And next week, keep your eye on Fed Chair Ben Bernanke. Investors
will be watching a scheduled speech Friday and for any signals that could
cue changes on Wall Street.

That is it from CNBC, first in business worldwide -- now back to
HARDBALL.

(BEGIN VIDEO CLIP)

BARACK OBAMA, PRESIDENT OF THE UNITED STATES: The prime driver of
economic growth and jobs is going to be our people and the private sector
and our businesses. But you know what? Government can help. Government
can make a difference.

(END VIDEO CLIP)

MATTHEWS: That`s not too strong.

Anyway, welcome back.

That was -- lines like that, a sort of lukewarm pitch from the
president -- government can help -- have some of his traditional supporters
calling for him to step it up.

Bloomberg News` Jonathan Alter writes: "Obama must get bold. Tell
Republicans it`s on."

And there`s a low buzz now from people wondering how a President
Hillary Clinton would have fared.

Well, this Sunday`s "New York Times" magazine in fact has an article
coming this Sunday headlined "What Would Hillary Have Done?"

But the author, ironically -- her name is Rebecca Traister -- who
supported Hillary back in -- Hillary Clinton back in 2008, now criticizes
this buyer`s remorse talk.

She writes: "We forget sometimes that our government was designed to
limit the powers of the president. There simply was never going to be a
liberal messiah whose powers could transcend the limits set by democracy
this packed with regressive obstructions."

Anyway, do Democrats have reason to feel buyer`s remorse?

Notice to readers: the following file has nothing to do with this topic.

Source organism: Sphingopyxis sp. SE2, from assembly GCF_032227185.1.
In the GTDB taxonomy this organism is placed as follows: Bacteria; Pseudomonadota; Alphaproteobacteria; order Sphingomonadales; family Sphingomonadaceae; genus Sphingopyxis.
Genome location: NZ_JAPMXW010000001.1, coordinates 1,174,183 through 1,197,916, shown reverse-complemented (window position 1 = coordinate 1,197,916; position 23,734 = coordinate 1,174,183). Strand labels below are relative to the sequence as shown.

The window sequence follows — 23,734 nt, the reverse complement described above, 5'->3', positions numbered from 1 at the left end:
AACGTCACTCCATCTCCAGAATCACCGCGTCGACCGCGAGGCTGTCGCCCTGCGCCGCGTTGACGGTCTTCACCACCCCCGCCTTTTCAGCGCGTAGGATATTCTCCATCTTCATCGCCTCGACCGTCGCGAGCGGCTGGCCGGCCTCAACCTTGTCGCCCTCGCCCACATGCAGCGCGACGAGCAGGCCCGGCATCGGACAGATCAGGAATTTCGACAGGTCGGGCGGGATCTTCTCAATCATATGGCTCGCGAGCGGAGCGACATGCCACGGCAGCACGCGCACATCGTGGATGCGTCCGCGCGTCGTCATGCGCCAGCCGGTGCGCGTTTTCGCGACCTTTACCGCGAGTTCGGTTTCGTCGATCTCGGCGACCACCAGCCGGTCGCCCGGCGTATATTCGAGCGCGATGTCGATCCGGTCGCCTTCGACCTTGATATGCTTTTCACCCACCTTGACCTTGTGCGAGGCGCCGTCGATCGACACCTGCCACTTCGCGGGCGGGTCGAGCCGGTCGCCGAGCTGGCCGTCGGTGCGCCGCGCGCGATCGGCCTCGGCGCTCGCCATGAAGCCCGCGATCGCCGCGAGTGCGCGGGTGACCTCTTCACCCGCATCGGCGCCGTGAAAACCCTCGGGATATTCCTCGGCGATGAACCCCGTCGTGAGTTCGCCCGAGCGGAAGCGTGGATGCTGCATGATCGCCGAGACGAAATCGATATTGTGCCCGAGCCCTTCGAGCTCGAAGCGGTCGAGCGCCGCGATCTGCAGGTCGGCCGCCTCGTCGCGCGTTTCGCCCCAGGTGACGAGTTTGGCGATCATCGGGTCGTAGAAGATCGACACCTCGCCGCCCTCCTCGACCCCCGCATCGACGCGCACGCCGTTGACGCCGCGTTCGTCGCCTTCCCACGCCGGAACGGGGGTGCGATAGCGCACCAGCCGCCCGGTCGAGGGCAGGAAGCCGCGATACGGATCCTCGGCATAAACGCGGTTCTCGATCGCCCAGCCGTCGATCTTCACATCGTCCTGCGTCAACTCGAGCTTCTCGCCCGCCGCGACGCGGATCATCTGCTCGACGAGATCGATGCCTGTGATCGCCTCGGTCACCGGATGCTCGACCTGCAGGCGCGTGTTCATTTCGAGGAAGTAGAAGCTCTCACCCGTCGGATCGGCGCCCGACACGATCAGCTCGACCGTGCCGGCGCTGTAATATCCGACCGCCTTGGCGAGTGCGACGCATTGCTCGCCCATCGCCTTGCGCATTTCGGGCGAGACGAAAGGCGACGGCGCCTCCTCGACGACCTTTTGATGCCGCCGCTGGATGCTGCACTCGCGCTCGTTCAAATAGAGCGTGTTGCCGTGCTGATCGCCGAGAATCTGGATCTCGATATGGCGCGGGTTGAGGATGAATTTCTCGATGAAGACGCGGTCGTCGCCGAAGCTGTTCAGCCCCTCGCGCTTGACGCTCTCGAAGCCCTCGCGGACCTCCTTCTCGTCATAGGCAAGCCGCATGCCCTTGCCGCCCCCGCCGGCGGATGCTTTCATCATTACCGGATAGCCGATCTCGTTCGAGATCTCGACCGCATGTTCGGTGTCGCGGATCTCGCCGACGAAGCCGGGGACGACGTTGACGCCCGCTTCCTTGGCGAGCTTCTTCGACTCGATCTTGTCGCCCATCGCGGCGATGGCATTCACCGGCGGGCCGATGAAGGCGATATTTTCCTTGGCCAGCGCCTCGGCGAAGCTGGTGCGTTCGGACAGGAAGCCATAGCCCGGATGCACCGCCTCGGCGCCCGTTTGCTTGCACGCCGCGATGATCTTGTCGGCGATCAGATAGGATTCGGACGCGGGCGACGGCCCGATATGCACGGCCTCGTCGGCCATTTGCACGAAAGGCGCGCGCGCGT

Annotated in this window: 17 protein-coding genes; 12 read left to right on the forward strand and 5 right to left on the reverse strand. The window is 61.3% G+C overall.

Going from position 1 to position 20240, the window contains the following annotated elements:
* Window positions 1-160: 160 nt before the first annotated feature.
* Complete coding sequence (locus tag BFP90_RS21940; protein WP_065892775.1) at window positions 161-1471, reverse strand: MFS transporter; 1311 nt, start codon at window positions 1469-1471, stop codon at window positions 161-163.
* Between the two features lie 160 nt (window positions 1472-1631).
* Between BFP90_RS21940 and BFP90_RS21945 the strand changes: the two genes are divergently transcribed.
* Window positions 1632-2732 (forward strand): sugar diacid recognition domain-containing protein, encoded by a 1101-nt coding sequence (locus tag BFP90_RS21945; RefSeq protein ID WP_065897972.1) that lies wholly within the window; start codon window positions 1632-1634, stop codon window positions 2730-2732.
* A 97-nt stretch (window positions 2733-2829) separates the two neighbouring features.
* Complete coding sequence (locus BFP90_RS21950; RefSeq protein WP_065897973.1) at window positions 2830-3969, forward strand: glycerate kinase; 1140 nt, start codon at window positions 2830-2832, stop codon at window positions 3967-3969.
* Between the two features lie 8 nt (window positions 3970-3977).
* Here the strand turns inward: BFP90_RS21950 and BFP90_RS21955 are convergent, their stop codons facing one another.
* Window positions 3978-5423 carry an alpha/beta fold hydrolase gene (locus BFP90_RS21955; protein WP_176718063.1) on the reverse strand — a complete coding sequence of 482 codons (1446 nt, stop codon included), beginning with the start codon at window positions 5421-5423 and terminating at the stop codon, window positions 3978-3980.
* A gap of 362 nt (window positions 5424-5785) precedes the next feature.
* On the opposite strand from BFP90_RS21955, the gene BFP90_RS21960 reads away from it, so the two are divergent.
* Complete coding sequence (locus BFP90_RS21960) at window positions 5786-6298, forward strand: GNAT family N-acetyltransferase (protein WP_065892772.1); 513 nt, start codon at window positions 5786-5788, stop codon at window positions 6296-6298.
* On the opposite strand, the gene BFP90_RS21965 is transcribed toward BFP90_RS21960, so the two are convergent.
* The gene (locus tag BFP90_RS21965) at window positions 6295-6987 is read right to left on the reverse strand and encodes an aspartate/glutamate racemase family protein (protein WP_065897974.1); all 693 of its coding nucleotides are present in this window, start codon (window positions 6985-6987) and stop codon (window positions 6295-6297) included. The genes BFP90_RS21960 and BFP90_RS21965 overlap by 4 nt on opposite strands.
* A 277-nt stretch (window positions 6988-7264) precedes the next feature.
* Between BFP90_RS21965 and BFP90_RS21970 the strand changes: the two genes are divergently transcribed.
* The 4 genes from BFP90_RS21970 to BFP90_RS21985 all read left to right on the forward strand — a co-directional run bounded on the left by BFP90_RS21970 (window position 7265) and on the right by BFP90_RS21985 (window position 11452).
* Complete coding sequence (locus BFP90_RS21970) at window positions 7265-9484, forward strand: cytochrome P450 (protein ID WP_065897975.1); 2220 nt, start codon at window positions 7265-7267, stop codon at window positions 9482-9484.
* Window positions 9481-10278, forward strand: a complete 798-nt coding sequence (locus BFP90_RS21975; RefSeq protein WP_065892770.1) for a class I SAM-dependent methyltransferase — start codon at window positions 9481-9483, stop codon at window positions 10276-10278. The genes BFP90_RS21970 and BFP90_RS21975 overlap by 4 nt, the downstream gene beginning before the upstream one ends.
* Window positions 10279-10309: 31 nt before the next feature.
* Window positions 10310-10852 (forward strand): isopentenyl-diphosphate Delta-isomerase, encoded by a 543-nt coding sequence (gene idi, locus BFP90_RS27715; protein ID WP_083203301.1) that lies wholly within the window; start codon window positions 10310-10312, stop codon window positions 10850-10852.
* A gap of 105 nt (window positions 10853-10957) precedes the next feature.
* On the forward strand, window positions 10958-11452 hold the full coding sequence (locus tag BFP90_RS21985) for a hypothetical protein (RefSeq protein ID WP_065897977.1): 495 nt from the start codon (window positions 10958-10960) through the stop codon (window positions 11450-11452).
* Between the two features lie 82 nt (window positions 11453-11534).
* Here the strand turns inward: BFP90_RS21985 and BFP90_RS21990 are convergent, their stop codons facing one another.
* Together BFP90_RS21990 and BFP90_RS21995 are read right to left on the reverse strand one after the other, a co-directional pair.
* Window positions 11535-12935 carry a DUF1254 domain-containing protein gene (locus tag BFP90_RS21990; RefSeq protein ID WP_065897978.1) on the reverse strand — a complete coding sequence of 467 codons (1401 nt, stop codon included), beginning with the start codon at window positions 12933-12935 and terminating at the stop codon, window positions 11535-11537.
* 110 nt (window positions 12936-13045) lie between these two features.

Eugene Robinson is an MSNBC political analyst and "Washington Post"
columnist. And Pat Buchanan is an MSNBC political analyst as well.

Gene, I want to start with you on this. I keeping asking sort of the
HARDBALL question. Certainly, I hear the buzz among the people in the
blogosphere. I hear people. It`s loose talk. But it`s interesting to me.
Despite these terrible economic times and obviously the president`s low
poll numbers on economic performance, I have yet to hear one elected
official in government, who is a Democrat, or in a party position anywhere
come out and say, we would be better off with Hillary.

EUGENE ROBINSON, MSNBC POLITICAL ANALYST: Yes, I haven`t heard that
either.

MATTHEWS: It`s kind of odd.

(CROSSTALK)

ROBINSON: I doubt that you are going to hear that.

Keep in mind that people fundamentally still like Barack Obama, even
those who are disappointed for whatever reason. And what we forget, I
think, is how reviled Hillary Clinton was by conservatives.

MATTHEWS: Oh, yes.